Home office is dead - long live the home office?


The pandemic home office is over. What's the next step for companies now? Andreas Plaul, CIO of the Haufe Group, approaches the topic in five theses.

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On 20 March 2022, the pandemic-related home office obligation ended in Germany. In the Haufe Group, we have been working intensively over the past few months on the question of what our working world could look like "afterwards". The following five theses are the result of our discussions with our employees and management. At the same time, they outline our common path to the working world of the future.

Thesis 1: Accepting reality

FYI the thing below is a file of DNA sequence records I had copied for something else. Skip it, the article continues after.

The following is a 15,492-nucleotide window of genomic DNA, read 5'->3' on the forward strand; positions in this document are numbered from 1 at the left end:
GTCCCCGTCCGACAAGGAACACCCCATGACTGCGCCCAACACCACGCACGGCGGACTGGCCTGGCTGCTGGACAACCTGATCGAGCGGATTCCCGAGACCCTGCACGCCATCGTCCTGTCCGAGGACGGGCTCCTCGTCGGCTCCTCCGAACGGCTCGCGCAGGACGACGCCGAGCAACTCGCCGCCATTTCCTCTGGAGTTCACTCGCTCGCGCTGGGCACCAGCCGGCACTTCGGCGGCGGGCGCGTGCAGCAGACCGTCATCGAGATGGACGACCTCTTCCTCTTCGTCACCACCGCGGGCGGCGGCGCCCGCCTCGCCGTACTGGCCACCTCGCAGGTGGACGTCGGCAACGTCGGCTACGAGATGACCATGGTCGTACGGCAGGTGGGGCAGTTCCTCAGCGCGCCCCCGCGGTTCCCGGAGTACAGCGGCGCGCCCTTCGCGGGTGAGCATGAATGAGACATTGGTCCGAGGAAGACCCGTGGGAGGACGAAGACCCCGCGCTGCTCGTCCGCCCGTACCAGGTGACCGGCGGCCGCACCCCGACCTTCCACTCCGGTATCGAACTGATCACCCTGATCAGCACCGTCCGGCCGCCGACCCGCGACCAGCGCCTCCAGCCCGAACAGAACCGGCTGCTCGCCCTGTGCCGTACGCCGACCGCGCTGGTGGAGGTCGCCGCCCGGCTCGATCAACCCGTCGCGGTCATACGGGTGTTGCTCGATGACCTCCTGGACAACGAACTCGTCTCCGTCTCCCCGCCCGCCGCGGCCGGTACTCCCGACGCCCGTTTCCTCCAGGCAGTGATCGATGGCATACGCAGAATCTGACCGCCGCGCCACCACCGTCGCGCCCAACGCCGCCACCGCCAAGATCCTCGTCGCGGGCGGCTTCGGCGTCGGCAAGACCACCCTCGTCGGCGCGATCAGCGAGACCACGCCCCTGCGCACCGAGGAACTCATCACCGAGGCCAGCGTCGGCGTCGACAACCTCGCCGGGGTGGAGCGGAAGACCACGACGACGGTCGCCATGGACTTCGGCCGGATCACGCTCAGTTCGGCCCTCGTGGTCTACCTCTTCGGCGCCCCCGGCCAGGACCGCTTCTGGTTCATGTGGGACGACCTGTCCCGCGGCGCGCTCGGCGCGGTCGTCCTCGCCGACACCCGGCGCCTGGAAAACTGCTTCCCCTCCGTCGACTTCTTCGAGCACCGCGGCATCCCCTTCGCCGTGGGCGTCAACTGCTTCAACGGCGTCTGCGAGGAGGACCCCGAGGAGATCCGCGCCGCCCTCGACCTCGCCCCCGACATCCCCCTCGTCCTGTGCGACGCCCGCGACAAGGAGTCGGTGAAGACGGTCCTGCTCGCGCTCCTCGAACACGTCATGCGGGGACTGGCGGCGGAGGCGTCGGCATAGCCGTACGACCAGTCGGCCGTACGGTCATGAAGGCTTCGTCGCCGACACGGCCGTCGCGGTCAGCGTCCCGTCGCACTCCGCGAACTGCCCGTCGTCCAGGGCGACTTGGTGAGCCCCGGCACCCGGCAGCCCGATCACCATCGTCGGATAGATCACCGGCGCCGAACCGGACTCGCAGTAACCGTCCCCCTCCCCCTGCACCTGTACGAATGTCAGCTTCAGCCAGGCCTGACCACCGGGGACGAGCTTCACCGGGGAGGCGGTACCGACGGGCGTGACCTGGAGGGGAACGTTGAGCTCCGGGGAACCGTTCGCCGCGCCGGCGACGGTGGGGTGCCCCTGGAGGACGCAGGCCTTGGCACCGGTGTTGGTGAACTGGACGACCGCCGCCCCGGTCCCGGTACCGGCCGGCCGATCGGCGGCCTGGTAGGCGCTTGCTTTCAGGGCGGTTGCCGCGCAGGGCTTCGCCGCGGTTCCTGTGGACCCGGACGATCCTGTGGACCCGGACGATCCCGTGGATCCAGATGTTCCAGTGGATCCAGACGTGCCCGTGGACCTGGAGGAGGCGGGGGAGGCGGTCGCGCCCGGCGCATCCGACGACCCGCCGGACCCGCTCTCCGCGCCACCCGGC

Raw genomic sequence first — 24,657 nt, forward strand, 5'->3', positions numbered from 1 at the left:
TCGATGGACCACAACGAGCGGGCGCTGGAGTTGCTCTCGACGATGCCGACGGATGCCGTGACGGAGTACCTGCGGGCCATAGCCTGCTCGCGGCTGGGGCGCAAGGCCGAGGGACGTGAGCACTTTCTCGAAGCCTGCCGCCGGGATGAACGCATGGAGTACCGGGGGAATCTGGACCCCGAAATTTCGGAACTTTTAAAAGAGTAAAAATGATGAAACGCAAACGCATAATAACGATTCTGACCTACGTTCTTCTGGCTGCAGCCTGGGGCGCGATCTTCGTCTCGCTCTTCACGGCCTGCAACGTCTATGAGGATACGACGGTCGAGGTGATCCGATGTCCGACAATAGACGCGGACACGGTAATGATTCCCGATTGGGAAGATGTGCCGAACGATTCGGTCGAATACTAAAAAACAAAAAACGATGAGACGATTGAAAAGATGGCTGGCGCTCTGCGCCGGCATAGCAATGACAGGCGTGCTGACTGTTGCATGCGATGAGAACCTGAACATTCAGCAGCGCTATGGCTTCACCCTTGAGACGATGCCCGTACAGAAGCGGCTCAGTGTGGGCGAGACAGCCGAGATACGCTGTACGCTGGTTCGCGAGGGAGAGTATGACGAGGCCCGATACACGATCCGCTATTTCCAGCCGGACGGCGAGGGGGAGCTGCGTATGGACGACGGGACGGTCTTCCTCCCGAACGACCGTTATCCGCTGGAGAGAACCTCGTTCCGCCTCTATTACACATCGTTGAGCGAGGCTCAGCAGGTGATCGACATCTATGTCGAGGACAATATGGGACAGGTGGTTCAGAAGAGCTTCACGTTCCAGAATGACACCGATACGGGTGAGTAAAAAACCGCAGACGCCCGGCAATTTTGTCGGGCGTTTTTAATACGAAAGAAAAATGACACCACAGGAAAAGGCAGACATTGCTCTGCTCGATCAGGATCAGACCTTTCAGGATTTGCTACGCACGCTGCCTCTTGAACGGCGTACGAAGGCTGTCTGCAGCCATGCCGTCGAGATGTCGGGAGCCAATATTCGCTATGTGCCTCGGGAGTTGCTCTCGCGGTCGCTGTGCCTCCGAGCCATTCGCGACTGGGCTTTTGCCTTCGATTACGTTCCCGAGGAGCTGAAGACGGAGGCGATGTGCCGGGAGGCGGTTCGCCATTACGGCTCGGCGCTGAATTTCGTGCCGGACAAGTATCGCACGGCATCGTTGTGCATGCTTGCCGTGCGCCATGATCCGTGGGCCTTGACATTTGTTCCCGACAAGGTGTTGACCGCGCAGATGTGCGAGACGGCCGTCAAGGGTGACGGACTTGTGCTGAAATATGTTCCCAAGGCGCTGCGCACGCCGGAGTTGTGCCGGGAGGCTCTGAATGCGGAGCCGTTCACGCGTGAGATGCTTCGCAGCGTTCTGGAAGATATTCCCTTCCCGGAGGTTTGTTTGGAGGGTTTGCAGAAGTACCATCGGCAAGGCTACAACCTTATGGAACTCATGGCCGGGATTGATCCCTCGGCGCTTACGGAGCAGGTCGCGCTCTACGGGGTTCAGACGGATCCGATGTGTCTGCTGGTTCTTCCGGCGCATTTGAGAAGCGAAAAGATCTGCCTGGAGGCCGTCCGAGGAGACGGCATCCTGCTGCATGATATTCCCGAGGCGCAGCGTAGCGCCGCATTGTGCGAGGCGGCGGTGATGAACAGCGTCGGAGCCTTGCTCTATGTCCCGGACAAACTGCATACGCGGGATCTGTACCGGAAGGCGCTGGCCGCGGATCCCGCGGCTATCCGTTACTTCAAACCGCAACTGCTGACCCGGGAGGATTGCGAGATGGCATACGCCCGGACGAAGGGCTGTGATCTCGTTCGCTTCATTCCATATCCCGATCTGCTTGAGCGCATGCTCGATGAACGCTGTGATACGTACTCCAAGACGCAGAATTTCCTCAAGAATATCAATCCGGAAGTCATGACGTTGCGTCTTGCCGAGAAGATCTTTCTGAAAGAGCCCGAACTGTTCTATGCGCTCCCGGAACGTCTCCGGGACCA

From discussions with managers, I know that many of them would like to see employees back in the office for at least a large part of their working hours. The motto here is often "back to the future." Interestingly, according to a study commissioned by Cisco in March 2022, only 16 percent of all employees want this - a clear mismatch. I am certain: There will be no return to the working world before Corona. Companies that try to enforce this will be able to see the reaction to this decision at the latest in the fluctuation. This is because employees will find acceptance of the new working world in many other companies. According to the Digital Work Index study, around half of employees are even prepared to change jobs if they cannot flexibly choose their place of work. So managers have only one choice: to accept the so-called new normal and actively shape it together with their team. At the Haufe Group, we know from our own experience that this is not always easy. We too, first had to embark on our own learning journey in management. But there is no alternative to this path.